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Utah bridge club spans six decades of card playing
Staying sharp » Women ages 78 to 95 share life, love and strategy.

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Paul Nussbaum, a clinical neuropsychologist who founded the Brain Health Center, Inc. that will open near Pittsburgh, Penn., this fall, has lectured on brain health around the United States and in other countries for 15 years.

Nussbaum advocates a holistic approach to brain fitness that includes nutrition, socialization, mental stimulation, physical activity and spirituality.

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"When you put your brain in a new and difficult situation, it likes that," Nussbaum said, referring to "brain resilience" that forms when the mind is actively engaged. "It’s not a cure, not even a prevention — but it provides a natural defense that can delay the onset of Alzheimer’s."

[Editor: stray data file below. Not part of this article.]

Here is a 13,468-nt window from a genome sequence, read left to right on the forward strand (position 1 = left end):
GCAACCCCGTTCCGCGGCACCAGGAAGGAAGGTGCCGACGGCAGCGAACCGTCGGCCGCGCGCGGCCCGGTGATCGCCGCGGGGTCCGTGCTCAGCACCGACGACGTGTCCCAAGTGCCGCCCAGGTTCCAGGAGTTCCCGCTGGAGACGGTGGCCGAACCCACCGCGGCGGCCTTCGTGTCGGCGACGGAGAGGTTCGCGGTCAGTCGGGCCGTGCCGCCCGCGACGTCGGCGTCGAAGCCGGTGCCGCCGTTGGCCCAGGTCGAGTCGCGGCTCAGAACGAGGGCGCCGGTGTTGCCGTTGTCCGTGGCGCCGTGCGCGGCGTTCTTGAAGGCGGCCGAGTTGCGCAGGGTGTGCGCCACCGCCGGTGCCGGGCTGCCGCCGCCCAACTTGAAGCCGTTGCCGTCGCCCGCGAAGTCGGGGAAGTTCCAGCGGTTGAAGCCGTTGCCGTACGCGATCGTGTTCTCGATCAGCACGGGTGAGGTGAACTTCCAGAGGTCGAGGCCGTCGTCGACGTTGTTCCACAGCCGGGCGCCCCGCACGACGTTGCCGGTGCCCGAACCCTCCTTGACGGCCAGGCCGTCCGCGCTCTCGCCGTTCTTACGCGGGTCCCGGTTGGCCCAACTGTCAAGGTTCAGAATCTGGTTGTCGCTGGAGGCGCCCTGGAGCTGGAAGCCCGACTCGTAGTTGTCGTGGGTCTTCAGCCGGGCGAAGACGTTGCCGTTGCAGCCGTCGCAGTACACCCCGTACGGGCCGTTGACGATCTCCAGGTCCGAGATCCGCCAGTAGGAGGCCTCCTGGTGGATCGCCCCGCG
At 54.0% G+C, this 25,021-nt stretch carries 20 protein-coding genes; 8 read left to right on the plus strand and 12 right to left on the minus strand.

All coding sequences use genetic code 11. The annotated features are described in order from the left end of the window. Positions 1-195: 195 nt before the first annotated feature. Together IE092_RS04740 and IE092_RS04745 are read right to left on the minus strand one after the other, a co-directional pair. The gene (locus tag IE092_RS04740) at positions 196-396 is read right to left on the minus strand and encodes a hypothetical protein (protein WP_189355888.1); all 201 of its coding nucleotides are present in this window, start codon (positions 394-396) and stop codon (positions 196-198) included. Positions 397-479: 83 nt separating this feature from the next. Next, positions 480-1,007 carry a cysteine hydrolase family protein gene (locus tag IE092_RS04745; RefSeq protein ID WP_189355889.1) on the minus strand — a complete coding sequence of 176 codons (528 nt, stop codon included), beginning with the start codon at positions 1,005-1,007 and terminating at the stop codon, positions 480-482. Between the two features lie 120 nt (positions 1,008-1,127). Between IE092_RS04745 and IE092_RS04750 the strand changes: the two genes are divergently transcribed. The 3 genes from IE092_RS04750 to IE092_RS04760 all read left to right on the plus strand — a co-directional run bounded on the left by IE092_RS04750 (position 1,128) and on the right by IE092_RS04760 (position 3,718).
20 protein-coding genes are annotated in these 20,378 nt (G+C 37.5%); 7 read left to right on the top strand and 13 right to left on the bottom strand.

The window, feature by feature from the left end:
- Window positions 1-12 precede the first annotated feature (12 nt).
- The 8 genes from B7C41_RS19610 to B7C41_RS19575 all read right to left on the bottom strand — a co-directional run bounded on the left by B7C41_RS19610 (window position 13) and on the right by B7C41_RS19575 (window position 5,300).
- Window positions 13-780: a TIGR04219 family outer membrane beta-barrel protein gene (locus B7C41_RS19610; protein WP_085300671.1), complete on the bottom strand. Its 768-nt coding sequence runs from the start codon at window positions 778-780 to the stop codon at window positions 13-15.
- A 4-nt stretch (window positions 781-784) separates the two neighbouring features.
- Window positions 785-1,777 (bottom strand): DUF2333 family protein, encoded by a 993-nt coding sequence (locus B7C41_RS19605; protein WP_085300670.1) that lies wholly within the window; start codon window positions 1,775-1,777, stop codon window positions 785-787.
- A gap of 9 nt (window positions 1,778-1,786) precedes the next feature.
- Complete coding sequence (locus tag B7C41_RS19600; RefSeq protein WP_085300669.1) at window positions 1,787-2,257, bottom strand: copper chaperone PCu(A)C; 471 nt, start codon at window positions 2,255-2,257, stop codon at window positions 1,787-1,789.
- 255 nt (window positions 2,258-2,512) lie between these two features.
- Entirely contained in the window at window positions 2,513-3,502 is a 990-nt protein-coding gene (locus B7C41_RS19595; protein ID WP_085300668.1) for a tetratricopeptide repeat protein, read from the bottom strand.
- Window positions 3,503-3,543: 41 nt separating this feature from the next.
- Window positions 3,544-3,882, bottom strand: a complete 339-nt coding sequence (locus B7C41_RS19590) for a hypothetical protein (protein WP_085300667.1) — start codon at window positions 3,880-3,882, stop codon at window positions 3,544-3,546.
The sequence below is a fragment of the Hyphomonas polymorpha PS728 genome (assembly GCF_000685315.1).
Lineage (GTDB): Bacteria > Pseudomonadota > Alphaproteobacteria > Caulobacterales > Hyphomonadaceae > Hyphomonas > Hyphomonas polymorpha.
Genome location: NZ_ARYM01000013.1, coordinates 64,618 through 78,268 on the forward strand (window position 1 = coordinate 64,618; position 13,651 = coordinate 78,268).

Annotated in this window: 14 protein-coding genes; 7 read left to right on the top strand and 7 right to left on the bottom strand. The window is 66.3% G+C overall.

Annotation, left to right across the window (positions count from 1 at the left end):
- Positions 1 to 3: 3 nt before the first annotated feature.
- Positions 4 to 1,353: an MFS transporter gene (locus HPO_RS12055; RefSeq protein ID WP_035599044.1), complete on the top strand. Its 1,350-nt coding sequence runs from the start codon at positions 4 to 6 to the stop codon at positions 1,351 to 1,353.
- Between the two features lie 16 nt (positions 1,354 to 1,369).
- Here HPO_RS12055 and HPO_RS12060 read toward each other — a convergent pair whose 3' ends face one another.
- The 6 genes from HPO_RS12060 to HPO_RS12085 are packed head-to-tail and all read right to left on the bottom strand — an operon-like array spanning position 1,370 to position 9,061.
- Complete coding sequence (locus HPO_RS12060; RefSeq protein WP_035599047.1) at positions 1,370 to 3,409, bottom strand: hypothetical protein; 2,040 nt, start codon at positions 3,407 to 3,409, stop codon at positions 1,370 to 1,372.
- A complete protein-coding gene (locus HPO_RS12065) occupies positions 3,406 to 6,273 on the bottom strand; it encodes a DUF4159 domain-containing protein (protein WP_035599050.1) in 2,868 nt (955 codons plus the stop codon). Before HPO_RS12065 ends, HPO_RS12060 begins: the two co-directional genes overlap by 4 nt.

Nussbaum figures that the Holladay bridge players are reaping rewards well beyond the nickels and quarters they toss in the kitty.

"Bridge is complex, so they’re having to think in new ways," Nussbaum said. "They’re sharing stories and having fun, so they’re reducing stress. Maybe they can do a little walking and eat some fish — within a few hours they’ve been given all the elements that promote the health of the brain."

To this female gang of eight, they’ve found few things better than sharing life together over a fistful of cards.

"I think it helps keep the mind sharp. They say it does," Hilton said. "It gives me something to look forward to, that’s for sure."


Twitter: @catmck

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